Regardless of what some members of the gaming community think, mobile gaming has become a legitimate global powerhouse. The app stores on both iOS and Android are full of gaming experiences that, in many cases, you can’t get anywhere else, while also providing a platform you can drop into whenever you want; no need to try to put your entire Nintendo Switch or Steam Deck in In the pocket of skinny jeans.
RiotPWR knows all this, and they’ve created a collection of controllers designed to bring your mobile gaming experience closer to your home. The RiotPWR Mobile Controller for iOS might not have the most creative name, but this Xbox-style full-size controller seamlessly turns your iOS device into a handheld console, albeit a bit more clunky than the Sega Game Gear.
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RiotPWR copied Microsoft’s homework here, and if you’ve played with any Xbox One or Series-era controllers, you’ll immediately appreciate the ergonomic similarities.The ESL branded version we provided for our review comes in a funky white, lime green, and neon yellow color scheme, and I personally think it looks great – others will point out that it is A face that doesn’t look like a Fisher-Price children’s toy, although. They’ve opted for a wired Lightning connection for the mobile controller, ditching Bluetooth, and a short cable that hooks into a pair of clasps on the back of the included device stand to keep it out of the way. The Android equivalent relies on USB-C.
The most obvious difference between RiotPWR’s product and Microsoft’s is the central device stand. Hidden beneath the controller’s central rubber cover is a slot for a retractable stand – more convenient for iPhone gamers than iPad players. Either way, you’ll need to connect to the controller, but since it draws power directly from your device, you won’t have to worry about any battery issues other than the actual phone.
Thankfully, you can avoid this by using the pass-through charging port located on the bottom of the controller, next to the very popular 3.5mm audio socket. It really feels like RiotPWR has everything in mind when it comes to latency and convenience, and all these wired options mean you get as close to the action as possible; especially important if you want to race.
Button-wise, you have the same options as the Xbox series, but think the Xbox button has been replaced with the Home button. If you use ESL to stream Xbox Game Pass games, there’s an option everyone should consider, and it does the same thing. The overall button layout is slightly different, and the key is the relocated share button, which is in a better position to the left of the directional pad, if any.
The main input does a good job of promoting the controller’s status as a mobile esports-centric device, and the analog sticks and triggers are very close to the official version, albeit perhaps a bit lighter. The central face buttons are similarly close, although the clicks they produce are less noticeable and less noticeable from the controller housing.
The circular D-pad has a slightly different design than the official Xbox controller, and has a more subtle digital click. It’s also smoother, and I found it better suited to the quarter and half circles of 2D fighters like classic Street Fighter IV than Microsoft’s numbers. The weakest element is the shoulder buttons. They just feel cheaper and less accurate than the official version due to their light weight, but they do stand up to repeated use and have no issues with registering input.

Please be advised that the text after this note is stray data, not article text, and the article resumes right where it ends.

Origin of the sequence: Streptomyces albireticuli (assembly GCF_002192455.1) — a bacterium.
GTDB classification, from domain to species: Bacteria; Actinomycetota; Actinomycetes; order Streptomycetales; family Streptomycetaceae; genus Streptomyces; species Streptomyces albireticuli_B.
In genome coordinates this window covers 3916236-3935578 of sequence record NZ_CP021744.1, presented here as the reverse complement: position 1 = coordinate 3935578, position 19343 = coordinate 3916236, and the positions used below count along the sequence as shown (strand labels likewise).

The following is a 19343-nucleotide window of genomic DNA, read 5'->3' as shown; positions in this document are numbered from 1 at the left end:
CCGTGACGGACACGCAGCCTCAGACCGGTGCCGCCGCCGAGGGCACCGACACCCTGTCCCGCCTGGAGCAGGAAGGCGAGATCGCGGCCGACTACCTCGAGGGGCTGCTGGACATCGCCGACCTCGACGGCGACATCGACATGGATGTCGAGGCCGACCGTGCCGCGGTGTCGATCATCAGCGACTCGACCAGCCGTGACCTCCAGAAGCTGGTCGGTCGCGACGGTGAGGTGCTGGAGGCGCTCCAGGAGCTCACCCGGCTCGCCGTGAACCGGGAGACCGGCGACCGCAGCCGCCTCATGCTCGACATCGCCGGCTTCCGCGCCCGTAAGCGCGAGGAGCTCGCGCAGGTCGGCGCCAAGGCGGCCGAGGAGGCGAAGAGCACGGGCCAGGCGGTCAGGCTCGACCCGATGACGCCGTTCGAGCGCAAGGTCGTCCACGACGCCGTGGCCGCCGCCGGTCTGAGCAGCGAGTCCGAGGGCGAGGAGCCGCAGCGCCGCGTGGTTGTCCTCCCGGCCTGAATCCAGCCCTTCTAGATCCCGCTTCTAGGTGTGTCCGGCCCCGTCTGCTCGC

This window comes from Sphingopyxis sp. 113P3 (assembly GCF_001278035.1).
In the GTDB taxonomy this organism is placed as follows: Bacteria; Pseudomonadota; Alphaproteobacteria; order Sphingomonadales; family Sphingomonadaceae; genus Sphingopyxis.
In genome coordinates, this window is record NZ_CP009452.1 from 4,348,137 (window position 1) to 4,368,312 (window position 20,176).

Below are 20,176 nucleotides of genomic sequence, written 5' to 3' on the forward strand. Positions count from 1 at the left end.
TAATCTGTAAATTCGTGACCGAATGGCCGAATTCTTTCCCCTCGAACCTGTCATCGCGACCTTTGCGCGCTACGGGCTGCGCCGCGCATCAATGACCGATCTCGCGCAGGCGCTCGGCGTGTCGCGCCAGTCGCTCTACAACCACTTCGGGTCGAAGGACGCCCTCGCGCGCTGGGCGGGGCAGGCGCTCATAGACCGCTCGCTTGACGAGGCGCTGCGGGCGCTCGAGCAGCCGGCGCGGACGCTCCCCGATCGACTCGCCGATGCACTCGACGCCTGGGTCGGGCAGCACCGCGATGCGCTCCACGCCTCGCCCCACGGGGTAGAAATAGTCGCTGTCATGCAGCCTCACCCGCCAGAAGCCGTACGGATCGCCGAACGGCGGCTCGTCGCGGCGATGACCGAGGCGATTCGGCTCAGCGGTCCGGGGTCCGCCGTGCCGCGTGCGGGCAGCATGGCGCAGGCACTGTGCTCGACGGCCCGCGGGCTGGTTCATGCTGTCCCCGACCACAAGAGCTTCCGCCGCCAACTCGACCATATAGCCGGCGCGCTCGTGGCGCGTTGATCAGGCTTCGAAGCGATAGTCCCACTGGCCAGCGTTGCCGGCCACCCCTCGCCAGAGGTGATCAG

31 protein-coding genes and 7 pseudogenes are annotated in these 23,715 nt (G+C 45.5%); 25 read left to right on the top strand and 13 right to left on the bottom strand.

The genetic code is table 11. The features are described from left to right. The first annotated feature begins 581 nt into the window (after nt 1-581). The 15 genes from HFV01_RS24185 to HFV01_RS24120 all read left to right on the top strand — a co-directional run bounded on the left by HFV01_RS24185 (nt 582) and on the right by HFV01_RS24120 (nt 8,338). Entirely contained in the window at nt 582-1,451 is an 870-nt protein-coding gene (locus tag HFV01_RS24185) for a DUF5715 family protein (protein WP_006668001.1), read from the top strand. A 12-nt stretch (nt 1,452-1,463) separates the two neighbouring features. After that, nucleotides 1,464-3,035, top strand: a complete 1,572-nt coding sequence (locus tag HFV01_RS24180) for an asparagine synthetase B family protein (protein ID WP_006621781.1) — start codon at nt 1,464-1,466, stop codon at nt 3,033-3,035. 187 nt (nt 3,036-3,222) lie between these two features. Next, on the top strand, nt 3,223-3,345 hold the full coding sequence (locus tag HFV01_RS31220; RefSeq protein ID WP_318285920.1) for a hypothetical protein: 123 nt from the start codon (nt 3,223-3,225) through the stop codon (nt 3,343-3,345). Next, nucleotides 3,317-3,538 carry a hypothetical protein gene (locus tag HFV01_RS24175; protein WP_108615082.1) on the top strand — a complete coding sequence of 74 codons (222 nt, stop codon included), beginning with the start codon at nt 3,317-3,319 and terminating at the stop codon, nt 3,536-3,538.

The overall build quality is excellent, and while the lack of rumble or battery means the controller itself is noticeably lighter, it’s balanced against the phone’s extra weight. That, combined with the bulky body of the iPhone 12 Pro Max, pushes it in the other direction, but despite the stand above the controller, it’s still very well-balanced.
It’s all about the games you can do, though, and taking a spin with Diablo Immortal with RiotPWR shows how easy it all is. The controller is automatically recognized and the correct button icons are displayed immediately, some dungeon drilling actions prove that using actual buttons is immediately better. RiotPWR also has its homegrown Ludu Mapp app, which offers a curated collection of games with controller support, as well as information on how to use it in popular titles like Apex Legends Mobile.
Jumping into Xbox cloud gaming — other streaming services do exist — is just as wonderful as it’s proven elsewhere, and the RiotPWR Mobile Controller is the perfect way to experience it. Playing Forza Horizon 5 here shows how close the entire game is to the traditional Xbox experience, and if you’re a subscriber to the Microsoft platform, it’s a great control if you plan on doing a lot of gaming on the go device.
Looking at the competition, Nacon’s MG-X Pro is only compatible with Android, so one less of a major competitor in this iOS space. If you’re looking for a more Nintendo Switch-inspired layout, your best bet is the Backbone controller, although the Backbone is an extra £30 compared to this £70 RiotPWR pad. Of course, it is also possible to choose a separate stand and consider it via the Bluetooth connection of the official controller. You don’t have to buy or repurpose a controller for this, but you’ll miss out on the precision of a wired connection, no need to worry about extra batteries, and the added headphone jack, perfect for your favorite wired gaming headset.
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